Title: Crewel (Crewel World #1)
Author: Gennifer Albin
Publisher: Faber & Faber
Released: 16th October 2012
Rating: 4 of 5 stars
Crewel is a book that stunned me with its originality and creativity; it looked at all the repetitive ideas out there, smirked and threw itself in the faces of weary readers. The proverbial box is just a speck in the distance when it comes to Albin's imagination, something which I have no doubt many of us are grateful for.
In opening the book we find ourselves in Arras, a world where women called Spinsters are able to manipulate the very threads of the universe. They can literally see time and influence the appearance of the world around us; they have the ability to both bring life and take it away, all done by a swift move of the hand. Adelice is one such Spinster. Having so far successfully managed to keep anyone outside of her parents from finding out, one accident brings the Guild come banging on the door to collect her. Whisked away in a whirlwind of fear and uncertainty, Adelice soon realises that things are far more complex than they first seemed and her own reality far more sinister.
Trying to imagine Arras is not an easy task. Albin presents to us this idea of there being threads that make up time and space and matter, and trying to picture this in your head can get very confusing. Nevertheless, if you can picture something even approaching this concept, you find yourself stunned at how brilliant it is. We see three different perspectives of the world, pyhsically speaking: the first is basic, like looking at your room or a photo, nothing more. The second is through the eyes of a Spinster, seeing the different strands and colours blending to create shapes and forms, weaving themselves together as if to create a three-dimensional tapestry. The third comes with the astounding plot twist. Albin builds this world gradually so that it really is as if the reader is right there with Adelice, learning and seeing more about it. The layers there are to Arras are truly astounding.
Adelice herself is a character easy to sympathise with. The opening of the book sees her suffer greatly, and she has to deal with that all the way through. She questions, challenges, thinks - in short, she is not a weak character. Of course she forgets sometimes what kind of a world she's actually living in, and so makes mistakes; but these make her a realistic character, and are never infuriating. This development is consistent across the characters, and each of these, too, are composed of layers. Patton in particular is a good example of how views of right and wrong here are convoluted, and also how you can never really be sure who to trust. The uncertainty I felt towards him kept me curious, making me doubly determined to keep reading; the conversations between him and Adelice also had me laughing. Our protagonist is definitely one for humour, a quality I found very appreciable.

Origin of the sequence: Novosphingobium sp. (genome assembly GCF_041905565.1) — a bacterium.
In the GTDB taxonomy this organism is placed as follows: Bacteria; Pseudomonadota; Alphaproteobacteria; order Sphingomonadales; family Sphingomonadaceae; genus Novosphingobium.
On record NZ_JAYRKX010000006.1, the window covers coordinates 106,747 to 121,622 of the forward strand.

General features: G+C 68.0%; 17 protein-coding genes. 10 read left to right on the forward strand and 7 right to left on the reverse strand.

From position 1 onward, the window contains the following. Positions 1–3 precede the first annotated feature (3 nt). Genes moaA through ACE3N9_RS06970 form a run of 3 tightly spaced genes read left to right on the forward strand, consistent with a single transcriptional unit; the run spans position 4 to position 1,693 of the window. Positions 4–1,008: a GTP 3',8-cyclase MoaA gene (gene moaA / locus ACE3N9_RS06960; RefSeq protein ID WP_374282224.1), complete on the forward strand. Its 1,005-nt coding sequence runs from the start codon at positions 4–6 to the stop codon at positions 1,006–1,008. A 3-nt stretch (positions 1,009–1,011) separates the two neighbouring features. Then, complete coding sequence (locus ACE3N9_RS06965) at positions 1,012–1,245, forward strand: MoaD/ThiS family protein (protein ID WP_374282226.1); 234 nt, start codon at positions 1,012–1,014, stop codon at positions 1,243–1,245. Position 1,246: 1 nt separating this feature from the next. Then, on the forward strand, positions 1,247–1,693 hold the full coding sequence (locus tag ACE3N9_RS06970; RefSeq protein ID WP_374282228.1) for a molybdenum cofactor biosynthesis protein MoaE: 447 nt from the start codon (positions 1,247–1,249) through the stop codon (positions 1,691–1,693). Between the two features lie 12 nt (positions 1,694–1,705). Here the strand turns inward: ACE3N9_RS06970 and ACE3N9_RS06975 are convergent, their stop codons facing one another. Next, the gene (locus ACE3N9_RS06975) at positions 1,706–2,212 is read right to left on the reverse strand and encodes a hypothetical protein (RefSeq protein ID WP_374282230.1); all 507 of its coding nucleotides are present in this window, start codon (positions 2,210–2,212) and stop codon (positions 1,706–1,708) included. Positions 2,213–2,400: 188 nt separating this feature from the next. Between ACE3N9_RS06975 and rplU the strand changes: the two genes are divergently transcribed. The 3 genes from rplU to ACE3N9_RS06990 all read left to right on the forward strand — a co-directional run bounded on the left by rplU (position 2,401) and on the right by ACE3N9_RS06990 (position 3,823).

Of course there had to be something to mar an otherwise excellent read, and in this case it's the ever-present love triangle. Unfortunately I felt the romance here let the book down. There was something rather obvious staring Adelice in the face which she failed to notice until the end, and neither of the love interests, namely Erik and Jost, succeeded in tearing my heart in two or even forcing me to take a side. Even now I couldn't really tell you who I prefer more. In any case, it still wasn't that bad and Albin did manage to write it well. There is a lot of scope for development in the case of Adelice's relationship, and reading about the love triangle was still entertaining.
The ending completely blew me away. It is, without a doubt, the perfect opening for a sequel, and to say that it was unpredictable is an understatement. I am very much excited to see where the author goes with this and I honestly can't wait to read the next one. Enthralling, original and wonderfully complex, Crewel is an absolute must-read.